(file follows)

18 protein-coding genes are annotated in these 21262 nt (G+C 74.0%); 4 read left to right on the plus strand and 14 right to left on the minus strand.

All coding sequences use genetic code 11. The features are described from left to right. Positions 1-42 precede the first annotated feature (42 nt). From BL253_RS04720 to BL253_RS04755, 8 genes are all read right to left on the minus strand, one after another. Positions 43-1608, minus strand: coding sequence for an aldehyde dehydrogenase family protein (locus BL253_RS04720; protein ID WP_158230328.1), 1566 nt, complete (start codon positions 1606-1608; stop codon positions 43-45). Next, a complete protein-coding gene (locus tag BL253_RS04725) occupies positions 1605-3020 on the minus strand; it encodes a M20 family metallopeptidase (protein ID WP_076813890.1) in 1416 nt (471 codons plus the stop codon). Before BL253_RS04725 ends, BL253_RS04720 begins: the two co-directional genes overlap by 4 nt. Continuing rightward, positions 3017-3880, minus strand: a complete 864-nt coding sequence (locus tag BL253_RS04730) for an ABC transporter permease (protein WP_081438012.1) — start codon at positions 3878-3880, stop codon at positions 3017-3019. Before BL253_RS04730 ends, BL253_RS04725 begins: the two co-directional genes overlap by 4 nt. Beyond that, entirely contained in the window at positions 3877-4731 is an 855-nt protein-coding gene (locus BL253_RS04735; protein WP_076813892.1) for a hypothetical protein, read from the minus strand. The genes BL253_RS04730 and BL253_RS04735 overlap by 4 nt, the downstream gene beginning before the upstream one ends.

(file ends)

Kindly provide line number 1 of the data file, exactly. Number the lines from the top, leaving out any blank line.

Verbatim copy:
18 protein-coding genes are annotated in these 21262 nt (G+C 74.0%); 4 read left to right on the plus strand and 14 right to left on the minus strand.